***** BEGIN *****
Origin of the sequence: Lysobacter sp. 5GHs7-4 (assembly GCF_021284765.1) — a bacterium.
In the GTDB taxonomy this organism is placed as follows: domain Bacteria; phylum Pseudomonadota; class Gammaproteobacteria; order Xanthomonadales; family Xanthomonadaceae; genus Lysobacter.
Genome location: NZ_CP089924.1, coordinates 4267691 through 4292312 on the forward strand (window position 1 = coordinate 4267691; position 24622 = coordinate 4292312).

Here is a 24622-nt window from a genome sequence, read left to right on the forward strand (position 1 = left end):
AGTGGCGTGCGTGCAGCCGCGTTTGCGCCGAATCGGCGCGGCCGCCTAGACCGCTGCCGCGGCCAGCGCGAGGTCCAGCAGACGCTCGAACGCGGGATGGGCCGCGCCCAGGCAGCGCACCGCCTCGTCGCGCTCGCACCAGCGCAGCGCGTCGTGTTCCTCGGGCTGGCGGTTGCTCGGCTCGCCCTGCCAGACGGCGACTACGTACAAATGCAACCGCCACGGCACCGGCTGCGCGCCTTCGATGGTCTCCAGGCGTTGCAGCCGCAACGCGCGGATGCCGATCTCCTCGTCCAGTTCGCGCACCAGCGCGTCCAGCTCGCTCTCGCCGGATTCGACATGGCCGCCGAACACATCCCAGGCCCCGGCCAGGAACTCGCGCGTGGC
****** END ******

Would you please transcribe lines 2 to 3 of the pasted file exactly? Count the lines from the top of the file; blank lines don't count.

In the GTDB taxonomy this organism is placed as follows: domain Bacteria; phylum Pseudomonadota; class Gammaproteobacteria; order Xanthomonadales; family Xanthomonadaceae; genus Lysobacter.
Genome location: NZ_CP089924.1, coordinates 4267691 through 4292312 on the forward strand (window position 1 = coordinate 4267691; position 24622 = coordinate 4292312).